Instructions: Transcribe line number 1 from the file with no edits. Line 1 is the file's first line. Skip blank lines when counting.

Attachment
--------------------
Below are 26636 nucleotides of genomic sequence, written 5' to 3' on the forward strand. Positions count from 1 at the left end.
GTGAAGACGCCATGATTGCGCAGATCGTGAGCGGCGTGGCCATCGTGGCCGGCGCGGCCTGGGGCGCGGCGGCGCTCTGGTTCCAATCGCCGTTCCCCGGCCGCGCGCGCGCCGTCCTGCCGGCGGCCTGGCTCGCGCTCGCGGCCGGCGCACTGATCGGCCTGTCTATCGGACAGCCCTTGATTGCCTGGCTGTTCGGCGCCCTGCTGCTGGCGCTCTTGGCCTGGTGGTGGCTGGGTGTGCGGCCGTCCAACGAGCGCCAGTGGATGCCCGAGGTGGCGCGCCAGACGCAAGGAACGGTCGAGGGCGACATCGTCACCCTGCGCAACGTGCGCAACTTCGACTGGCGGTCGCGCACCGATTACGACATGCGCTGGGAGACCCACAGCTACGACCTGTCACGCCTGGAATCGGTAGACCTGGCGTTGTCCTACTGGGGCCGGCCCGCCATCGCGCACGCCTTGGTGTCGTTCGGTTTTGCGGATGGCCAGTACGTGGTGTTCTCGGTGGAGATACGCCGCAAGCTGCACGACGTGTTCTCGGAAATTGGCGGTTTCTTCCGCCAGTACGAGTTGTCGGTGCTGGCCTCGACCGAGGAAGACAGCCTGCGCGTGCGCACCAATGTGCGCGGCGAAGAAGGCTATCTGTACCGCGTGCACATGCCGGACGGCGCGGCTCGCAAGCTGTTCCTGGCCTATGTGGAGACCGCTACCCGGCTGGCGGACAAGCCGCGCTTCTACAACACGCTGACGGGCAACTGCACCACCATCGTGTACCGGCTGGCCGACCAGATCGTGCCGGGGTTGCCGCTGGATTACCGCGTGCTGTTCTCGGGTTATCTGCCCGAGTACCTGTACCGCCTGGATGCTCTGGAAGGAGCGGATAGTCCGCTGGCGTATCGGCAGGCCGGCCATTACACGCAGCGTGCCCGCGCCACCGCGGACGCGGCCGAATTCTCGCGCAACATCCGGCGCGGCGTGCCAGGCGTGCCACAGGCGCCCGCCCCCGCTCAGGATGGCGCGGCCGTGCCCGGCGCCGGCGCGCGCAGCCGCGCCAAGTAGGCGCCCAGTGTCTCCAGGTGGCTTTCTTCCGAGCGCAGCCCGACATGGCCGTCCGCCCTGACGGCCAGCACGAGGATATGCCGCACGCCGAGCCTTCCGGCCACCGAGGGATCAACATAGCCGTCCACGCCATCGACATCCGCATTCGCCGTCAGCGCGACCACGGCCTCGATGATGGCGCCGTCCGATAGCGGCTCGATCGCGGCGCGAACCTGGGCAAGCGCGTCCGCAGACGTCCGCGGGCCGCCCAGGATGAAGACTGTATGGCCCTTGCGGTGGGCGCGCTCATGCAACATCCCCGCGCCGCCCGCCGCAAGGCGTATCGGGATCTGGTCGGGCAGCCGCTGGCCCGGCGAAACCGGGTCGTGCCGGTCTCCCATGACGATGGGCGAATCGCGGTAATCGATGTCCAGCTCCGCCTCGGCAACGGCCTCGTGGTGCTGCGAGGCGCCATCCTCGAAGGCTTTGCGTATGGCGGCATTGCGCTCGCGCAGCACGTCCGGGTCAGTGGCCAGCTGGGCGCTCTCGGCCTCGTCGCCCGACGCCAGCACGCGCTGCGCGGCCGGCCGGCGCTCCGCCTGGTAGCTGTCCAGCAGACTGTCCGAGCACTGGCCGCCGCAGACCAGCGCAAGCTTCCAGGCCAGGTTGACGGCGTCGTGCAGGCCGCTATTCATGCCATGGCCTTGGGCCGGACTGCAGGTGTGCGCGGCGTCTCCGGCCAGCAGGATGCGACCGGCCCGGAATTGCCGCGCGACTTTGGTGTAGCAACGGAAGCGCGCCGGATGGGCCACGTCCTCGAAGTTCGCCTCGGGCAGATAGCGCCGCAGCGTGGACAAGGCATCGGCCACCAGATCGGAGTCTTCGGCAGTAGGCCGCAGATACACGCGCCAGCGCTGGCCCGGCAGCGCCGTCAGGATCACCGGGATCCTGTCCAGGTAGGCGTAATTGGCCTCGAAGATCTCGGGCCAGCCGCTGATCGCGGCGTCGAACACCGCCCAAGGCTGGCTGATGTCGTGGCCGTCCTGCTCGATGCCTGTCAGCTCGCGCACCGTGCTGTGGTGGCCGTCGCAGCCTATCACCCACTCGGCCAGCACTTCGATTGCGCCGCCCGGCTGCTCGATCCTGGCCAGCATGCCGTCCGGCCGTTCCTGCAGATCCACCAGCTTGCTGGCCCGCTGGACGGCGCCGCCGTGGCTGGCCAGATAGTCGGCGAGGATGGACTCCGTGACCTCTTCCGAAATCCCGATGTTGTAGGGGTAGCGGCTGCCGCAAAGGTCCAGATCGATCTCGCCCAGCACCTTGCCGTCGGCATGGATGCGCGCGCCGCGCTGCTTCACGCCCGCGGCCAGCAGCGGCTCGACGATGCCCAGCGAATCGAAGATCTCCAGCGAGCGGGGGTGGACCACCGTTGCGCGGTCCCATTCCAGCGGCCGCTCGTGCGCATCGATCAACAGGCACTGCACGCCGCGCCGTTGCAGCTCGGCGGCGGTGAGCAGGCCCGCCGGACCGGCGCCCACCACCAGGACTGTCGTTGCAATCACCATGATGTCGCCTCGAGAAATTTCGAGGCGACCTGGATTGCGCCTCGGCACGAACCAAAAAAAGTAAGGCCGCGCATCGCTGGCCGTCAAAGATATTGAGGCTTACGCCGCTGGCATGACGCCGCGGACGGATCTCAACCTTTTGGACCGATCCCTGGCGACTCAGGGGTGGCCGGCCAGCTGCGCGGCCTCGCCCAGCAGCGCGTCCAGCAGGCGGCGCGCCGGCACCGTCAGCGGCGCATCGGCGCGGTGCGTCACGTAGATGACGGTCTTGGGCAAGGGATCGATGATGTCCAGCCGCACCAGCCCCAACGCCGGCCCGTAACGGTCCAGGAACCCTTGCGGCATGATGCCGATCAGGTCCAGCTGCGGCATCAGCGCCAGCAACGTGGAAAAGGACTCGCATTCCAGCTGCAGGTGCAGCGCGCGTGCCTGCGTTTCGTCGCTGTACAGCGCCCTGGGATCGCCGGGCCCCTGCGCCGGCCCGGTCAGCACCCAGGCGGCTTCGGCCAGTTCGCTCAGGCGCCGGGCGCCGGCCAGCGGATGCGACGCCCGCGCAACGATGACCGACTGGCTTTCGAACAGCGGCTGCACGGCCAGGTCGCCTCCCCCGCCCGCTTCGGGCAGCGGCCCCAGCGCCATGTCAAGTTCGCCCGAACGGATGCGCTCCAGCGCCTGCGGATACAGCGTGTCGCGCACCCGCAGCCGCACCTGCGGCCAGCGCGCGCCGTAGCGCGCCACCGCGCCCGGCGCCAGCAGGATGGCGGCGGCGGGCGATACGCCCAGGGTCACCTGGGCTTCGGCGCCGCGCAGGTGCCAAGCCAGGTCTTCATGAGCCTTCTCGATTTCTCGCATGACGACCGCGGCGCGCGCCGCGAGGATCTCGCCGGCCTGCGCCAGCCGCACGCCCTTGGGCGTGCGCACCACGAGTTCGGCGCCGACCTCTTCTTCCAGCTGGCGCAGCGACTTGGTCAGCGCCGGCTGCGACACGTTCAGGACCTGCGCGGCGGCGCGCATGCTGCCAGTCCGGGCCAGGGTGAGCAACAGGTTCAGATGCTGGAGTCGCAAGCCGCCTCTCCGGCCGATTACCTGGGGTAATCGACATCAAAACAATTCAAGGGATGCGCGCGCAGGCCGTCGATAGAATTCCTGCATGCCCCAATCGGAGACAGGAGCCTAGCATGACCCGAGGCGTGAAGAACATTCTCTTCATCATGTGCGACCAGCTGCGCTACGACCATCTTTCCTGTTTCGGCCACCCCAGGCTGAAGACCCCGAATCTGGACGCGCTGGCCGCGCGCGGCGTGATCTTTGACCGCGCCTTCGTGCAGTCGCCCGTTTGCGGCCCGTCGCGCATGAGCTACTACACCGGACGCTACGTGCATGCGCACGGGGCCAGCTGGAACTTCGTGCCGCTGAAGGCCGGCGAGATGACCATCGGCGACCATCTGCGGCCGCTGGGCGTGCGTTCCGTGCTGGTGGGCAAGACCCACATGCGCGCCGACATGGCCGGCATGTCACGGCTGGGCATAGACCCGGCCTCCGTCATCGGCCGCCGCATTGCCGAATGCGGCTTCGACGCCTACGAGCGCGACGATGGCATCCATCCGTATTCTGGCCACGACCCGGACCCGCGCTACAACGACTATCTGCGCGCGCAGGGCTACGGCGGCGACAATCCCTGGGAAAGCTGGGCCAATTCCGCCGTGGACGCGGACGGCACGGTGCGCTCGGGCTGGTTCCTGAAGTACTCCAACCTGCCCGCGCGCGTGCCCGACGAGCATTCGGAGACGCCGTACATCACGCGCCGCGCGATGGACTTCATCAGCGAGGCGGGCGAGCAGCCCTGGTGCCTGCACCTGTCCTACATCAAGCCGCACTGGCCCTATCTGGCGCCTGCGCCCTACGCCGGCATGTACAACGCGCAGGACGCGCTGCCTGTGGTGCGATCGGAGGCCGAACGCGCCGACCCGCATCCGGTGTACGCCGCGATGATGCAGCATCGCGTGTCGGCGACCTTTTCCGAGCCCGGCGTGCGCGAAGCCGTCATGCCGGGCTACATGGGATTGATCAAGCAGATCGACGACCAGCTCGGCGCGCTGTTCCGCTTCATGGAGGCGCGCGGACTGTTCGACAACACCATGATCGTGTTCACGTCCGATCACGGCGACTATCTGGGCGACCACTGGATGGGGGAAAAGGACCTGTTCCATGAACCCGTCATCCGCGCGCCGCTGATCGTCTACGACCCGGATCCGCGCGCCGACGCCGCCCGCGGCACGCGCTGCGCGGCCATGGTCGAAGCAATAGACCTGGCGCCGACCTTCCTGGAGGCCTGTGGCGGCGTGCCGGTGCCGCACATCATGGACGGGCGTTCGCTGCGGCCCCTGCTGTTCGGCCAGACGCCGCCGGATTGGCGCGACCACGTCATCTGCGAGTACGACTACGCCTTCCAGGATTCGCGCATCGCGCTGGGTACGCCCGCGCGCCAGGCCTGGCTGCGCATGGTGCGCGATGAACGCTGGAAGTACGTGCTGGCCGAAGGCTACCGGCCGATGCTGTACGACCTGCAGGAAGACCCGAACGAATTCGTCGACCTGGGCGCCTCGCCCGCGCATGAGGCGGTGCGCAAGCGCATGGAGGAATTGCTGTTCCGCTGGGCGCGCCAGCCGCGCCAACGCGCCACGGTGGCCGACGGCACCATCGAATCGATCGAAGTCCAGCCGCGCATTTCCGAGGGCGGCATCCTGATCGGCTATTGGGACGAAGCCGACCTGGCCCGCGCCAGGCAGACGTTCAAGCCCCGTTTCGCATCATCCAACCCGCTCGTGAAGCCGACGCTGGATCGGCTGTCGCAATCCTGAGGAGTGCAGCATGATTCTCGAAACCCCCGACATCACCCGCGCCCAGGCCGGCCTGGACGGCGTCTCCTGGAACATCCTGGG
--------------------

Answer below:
Below are 26636 nucleotides of genomic sequence, written 5' to 3' on the forward strand. Positions count from 1 at the left end.